What You Need to Know About Reasonable Testing Programs

by | May 14, 2020 | Compliance, Lab Testing

No one wants to import a product into the US and then find out that it has been deemed unsafe by the authorities—or worse—has actually injured someone.

Imagine that you purchase an order of adult sweatshirts from a manufacturer in Cambodia and have them shipped to America. You are seeing good sales and things are off to a positive start.

However, you are later shocked to find out that multiple consumers have called the CPSC (Consumer Product Safety Commission) and reported that your sweatshirts have caught on fire as they were cooking at home on their gas stoves.

It turns out that your product does not meet federal flammability standards and now needs to be recalled.

Situations like this are disastrous, but they can be avoided by conducting lab tests while your products are still in the country of manufacture.

In fact, you are often required by the CPSC to have what is called a “reasonable testing program” so that you can catch these issues before your products hit the market.

What is a “Reasonable Testing Program?”

A reasonable testing program (RTP) is essentially a lab testing plan that you, as the importer, develop and follow. The goal of a testing program is to ensure compliance with any regulations that apply to your specific type of product.

As an importer selling products in the US, you are required to have your own RTP if you are:

  1. Selling non-children’s products for general use, and
  2. Selling a product that has any regulations that apply to it.

If you are selling children’s products, there are specific guidelines you must follow for testing and you must produce a Children’s Product Certificate. (See: CPSC website)

Flammability testing machine

Flammability testing inside a laboratory

For some types of products, the CPSC has set out specific standards for testing. These include:

  • Clothing textiles
  • Bicycle helmets
  • Antennas
  • Lawnmowers
  • Cellulose insulation
  • Cigarette lighters
  • Garage door operators, and
  • Multipurpose lighters.

For other non-children’s consumer products there is no specific type of testing that needs to be performed, but your company management is required to have your own “reasonable” testing plan in writing.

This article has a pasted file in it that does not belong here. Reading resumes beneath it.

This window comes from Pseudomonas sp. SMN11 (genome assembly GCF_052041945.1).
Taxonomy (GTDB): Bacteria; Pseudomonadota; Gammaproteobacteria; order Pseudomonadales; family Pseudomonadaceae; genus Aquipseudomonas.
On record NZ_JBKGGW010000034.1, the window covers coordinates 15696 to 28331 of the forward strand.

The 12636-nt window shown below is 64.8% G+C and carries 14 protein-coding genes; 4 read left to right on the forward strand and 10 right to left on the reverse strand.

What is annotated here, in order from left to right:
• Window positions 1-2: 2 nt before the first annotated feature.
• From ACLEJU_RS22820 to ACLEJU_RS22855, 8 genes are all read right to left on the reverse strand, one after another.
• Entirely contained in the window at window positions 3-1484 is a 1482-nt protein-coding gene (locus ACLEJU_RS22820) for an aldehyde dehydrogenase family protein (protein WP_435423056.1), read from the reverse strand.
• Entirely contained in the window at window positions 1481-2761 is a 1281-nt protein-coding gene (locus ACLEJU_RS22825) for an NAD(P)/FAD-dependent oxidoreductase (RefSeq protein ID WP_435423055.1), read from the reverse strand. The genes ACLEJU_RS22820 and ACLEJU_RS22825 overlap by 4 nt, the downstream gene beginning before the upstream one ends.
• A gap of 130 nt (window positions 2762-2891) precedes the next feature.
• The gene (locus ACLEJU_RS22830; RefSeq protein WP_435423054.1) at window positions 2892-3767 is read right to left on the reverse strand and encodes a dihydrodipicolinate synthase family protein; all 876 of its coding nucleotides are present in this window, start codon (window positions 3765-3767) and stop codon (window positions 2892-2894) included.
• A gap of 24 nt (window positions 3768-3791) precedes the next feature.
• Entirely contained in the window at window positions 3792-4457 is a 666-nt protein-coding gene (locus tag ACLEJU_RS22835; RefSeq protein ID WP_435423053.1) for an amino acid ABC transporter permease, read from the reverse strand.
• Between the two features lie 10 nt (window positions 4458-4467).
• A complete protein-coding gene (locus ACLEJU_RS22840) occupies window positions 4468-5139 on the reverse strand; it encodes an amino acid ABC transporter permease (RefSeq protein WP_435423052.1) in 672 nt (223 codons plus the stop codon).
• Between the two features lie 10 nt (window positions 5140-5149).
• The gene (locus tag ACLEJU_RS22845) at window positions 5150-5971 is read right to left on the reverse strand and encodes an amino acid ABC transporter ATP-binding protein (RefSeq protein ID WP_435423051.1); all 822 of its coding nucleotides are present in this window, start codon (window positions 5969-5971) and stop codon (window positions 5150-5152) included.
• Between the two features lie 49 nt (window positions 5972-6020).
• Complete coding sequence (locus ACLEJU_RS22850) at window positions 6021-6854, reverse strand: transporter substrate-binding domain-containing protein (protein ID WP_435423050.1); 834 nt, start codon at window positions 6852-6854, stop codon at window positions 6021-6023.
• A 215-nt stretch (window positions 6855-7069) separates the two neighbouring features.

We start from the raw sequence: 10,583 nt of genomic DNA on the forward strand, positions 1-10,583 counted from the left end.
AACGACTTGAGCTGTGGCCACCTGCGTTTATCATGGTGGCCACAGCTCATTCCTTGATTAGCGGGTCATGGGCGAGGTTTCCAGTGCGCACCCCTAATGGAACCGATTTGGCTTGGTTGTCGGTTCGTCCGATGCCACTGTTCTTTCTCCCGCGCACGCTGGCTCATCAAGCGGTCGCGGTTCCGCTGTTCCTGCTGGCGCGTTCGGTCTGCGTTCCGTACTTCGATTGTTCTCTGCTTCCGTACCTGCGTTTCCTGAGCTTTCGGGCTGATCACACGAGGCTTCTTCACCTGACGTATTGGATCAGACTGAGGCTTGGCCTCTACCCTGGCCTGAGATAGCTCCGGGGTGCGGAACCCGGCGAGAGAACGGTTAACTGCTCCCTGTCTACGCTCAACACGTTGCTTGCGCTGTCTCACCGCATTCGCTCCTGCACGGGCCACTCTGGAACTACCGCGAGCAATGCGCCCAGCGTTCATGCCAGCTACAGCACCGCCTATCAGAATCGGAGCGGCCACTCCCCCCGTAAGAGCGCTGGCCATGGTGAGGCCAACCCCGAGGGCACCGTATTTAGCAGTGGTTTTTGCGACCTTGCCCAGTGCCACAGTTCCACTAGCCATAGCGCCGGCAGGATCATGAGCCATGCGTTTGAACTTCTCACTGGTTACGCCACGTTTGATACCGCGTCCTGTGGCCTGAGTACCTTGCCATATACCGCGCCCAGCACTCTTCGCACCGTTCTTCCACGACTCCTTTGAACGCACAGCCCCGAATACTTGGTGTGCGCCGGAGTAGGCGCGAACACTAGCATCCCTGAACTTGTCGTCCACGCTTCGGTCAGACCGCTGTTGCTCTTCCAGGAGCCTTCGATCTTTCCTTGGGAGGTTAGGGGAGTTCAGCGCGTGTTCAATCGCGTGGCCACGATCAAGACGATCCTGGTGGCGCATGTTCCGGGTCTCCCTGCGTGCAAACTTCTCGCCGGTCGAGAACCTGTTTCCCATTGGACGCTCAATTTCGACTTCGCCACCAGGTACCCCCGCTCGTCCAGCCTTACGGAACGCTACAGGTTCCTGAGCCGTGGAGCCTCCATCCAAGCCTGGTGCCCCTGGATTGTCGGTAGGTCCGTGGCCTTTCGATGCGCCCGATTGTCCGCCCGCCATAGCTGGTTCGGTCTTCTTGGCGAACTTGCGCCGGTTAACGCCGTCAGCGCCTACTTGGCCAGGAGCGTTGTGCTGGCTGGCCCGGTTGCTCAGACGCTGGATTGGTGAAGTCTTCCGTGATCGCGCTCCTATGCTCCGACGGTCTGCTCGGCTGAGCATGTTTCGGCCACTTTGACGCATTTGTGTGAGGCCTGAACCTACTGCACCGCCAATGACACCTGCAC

You also need to issue a General Certificate of Conformity (GCC), which is shipped along with your products. (See: CPSC website)

How Do You Develop a Reasonable Testing Program?

If your product is in one of the categories listed above, look into the specific requirements for testing. If it is not, consider the following:

#1 What regulations apply to your product?

One tool that is helpful for determining this is the Regulatory Robot on the CPSC website. This tool is designed to provide guidance and to help you determine what regulations might apply.

Aside from the Regulatory Robot, consider consulting with an accredited test lab or a product compliance consultant.

#2 What is the right frequency for testing?

There is no one-size-fits-all answer to this question. But when determining a frequency, you should think about how much risk your product poses. For example, a soccer ball might not pose as much risk as a digital alarm clock, which uses electricity.

At a minimum, you should probably perform testing on an annual basis, but if there is a “material change” made to your product, you need to test again.

#3 Always Test When There is a “Material Change” to Your Product

A material change could include a design change, a change to a component, a manufacturing process change, or a change in raw materials.

Keep in mind, though, that if you change a component, you only need to retest that component. For example, if you make changes to the buttons on a jacket, you only need to retest the buttons.

If you switch manufacturers, of course, you will need to retest. Any time there is any kind of material change, retest.

The Most Important Thing is to Start Testing

If you don’t already have a testing plan in place, now is the time to create one.

By not testing, you are exposing yourself to significant liability and if something goes wrong, you could find yourself in the middle of expensive litigation.

Also, if you are making non-children’s products, it is not required that you test at a CPSC-accepted lab. However, we still recommend you do so. By using these labs, you can have more confidence in the result.

At Insight Quality, while we do not operate our own labs, we do offer testing management services and have resources we can provide for consultation on testing.

Keep in mind that it is always important to ensure that you are building quality into your products. For more on this, we recommend you download the following white paper.

Price vs. Quality: What You Need to Know

When you’re making products to sell in the marketplace, you have to consider the tradeoffs between price and quality. Sometimes, producing better quality products can lead to paying a higher price for manufacturing.

Download our free white paper, Price vs. Quality, to learn how to produce great quality while keeping your costs low.

What are Your Thoughts?

Do you have any questions about the content of this article? Is there something you would like to add?

Let us know in the comment section below. ⤵️

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